'Good patient' Duke leaves hospital
Published 20/08/2012 | 03:22
The Duke of Edinburgh told medical staff he was heading home to enjoy the rest of his summer holiday after being discharged from hospital following treatment for a bladder infection.
Philip was in good spirits as he left Aberdeen Royal Infirmary, where he has spent the past five nights being looked after by nurses and doctors. The 91-year-old even joked with senior hospital managers, who had gathered to say goodbye to their famous patient, telling them to behave themselves.
Philip is famed for not wanting a fuss made about himself, and was praised by senior staff nurse Denise Webster.
Ms Webster, who was amongst the group of senior staff waving the Duke off, said: "The Duke was a very good patient, and as he left the hospital he told staff to behave themselves and he said he was going back to enjoy the rest of his holiday."
Philip's latest health scare came at the start of his traditional summer break with the Queen at her private Balmoral estate in Scotland.
He had travelled down to the Isle of Wight to spend the beginning of last week taking part in events during Cowes Week, in his role as Admiral and member of the Royal Yacht Squadron.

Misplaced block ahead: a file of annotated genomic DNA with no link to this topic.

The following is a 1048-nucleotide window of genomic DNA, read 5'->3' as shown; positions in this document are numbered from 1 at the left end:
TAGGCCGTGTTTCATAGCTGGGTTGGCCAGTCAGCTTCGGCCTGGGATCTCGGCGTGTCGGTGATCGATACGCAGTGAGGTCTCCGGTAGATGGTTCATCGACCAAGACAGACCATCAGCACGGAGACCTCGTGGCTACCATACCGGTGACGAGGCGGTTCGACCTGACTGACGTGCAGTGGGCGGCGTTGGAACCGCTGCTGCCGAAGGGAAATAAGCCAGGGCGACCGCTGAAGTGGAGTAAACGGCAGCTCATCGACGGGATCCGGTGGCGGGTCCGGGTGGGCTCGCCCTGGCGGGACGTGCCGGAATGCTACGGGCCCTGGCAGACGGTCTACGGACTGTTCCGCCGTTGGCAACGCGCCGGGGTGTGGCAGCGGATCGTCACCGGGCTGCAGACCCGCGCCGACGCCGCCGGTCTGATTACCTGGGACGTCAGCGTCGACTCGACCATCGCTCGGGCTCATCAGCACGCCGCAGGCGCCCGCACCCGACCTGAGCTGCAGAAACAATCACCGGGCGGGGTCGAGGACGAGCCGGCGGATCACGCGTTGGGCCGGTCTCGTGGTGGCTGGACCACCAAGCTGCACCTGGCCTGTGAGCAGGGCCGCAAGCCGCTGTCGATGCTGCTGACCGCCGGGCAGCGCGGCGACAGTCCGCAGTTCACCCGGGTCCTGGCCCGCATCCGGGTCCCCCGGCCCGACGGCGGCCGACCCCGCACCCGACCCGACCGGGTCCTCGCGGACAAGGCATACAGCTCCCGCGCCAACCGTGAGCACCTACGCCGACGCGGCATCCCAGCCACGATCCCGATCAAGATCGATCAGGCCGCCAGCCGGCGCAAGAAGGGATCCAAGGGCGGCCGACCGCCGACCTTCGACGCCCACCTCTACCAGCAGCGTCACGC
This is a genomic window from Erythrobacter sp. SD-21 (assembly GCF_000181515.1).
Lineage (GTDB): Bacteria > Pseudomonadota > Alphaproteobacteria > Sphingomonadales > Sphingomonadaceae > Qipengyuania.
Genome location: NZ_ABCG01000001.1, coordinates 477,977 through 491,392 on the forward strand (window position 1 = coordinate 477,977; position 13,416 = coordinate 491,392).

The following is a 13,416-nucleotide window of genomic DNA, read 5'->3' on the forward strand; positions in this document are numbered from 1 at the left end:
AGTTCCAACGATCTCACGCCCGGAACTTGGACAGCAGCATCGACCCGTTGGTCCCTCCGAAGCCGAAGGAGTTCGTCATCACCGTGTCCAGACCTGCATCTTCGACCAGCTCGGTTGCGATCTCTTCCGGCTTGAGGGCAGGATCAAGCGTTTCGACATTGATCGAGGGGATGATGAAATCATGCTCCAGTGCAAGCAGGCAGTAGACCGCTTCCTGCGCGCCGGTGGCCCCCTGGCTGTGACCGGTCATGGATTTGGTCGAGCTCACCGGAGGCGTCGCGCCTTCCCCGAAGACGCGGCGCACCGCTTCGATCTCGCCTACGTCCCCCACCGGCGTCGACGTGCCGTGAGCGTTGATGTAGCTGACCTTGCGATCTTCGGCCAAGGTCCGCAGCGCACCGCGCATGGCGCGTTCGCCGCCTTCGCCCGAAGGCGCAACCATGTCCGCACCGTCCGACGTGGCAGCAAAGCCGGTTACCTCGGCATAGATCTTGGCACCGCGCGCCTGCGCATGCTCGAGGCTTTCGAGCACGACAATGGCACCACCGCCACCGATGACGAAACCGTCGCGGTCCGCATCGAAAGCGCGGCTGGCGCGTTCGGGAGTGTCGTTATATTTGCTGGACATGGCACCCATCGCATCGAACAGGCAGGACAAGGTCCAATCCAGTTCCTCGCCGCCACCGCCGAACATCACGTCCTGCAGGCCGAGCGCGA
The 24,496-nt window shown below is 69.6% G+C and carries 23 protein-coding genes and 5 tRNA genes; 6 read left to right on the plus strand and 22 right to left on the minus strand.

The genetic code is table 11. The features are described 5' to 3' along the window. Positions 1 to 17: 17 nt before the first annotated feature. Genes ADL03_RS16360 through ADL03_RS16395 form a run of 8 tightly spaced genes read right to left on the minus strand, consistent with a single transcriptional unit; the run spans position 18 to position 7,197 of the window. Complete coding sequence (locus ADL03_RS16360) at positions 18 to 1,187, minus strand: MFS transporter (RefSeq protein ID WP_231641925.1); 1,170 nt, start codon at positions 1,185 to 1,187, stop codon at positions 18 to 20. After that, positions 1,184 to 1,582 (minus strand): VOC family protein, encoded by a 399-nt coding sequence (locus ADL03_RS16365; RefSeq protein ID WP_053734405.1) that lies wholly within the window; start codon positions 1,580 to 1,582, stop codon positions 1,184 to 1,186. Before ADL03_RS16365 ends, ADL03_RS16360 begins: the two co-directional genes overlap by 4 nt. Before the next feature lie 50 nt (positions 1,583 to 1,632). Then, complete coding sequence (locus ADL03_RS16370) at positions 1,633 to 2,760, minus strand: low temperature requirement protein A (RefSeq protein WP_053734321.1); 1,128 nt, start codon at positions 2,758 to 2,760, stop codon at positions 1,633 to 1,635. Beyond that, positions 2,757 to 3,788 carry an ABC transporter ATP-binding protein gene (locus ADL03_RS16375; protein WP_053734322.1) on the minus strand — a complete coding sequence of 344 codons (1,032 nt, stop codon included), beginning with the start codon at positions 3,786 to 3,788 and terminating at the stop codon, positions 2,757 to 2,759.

But after returning to Scotland he was taken last Wednesday by ambulance from Balmoral in the Cairngorms to the city hospital following a recurrence of a bladder infection.
In June he was admitted to hospital with the same infection the day after braving cold, wet and windy conditions on the royal barge for several hours during the Diamond Jubilee Pageant on the River Thames.
Philip spent five nights in London's King Edward VII Hospital and missed some of the key celebrations of a special bank holiday weekend marking the Queen's 60-year reign. The Duke had recently recovered from a successful procedure to clear a blocked coronary artery last December, spending four nights in hospital over Christmas.
During his time at Aberdeen Royal Infirmary, he was not visited by the Queen or other family members after being advised by doctors to rest, but he was in regular contact with relatives by telephone.